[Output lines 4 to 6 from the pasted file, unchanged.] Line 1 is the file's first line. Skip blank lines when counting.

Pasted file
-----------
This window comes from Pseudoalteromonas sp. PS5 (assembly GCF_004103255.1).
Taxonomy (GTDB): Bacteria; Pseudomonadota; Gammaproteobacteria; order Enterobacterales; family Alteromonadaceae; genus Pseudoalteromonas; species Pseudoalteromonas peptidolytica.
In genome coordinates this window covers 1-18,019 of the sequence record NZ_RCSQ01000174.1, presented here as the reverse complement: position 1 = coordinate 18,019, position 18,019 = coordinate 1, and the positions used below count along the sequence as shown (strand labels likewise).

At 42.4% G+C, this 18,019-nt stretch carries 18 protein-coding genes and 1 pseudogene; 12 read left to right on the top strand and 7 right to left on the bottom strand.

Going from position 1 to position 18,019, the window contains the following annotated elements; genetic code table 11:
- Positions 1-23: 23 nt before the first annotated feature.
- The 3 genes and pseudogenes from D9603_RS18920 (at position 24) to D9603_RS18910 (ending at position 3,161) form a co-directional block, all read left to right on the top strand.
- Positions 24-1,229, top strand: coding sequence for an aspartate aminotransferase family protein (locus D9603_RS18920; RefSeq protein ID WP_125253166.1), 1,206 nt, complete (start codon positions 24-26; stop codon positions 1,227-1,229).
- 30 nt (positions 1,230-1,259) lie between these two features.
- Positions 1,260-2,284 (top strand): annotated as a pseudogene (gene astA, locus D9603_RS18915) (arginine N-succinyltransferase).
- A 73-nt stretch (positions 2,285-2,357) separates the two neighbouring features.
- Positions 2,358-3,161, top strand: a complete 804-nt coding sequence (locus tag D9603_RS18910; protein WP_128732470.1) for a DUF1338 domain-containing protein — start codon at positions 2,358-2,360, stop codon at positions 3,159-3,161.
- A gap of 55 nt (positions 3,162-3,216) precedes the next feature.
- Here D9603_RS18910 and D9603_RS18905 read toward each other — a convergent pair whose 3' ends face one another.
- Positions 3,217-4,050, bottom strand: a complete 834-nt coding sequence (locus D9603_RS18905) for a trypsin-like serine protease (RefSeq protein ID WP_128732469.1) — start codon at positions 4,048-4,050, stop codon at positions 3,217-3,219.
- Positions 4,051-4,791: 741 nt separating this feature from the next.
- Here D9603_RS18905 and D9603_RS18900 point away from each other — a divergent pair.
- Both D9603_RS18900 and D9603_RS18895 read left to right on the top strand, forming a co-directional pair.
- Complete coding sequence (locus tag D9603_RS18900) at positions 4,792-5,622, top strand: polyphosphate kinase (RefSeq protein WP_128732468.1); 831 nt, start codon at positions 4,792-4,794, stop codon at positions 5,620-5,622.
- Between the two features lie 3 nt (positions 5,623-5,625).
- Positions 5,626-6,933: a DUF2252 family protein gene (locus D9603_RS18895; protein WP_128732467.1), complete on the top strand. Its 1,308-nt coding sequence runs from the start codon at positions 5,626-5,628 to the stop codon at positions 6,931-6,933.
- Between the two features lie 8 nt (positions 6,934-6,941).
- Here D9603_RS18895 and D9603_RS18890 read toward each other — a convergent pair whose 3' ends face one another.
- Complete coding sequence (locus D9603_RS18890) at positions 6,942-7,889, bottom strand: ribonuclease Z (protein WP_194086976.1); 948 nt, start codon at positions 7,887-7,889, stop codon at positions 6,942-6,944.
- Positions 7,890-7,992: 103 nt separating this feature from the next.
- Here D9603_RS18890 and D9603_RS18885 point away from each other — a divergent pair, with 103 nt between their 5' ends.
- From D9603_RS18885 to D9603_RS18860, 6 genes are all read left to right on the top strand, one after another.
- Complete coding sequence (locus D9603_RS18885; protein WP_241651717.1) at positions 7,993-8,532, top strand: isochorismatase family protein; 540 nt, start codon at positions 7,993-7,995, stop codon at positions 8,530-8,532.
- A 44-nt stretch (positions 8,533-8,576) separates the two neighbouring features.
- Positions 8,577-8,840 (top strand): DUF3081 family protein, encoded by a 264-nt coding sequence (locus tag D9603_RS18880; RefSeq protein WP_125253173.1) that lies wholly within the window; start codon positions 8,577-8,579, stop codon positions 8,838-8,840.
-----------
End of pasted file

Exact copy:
At 42.4% G+C, this 18,019-nt stretch carries 18 protein-coding genes and 1 pseudogene; 12 read left to right on the top strand and 7 right to left on the bottom strand.

Going from position 1 to position 18,019, the window contains the following annotated elements; genetic code table 11:
- Positions 1-23: 23 nt before the first annotated feature.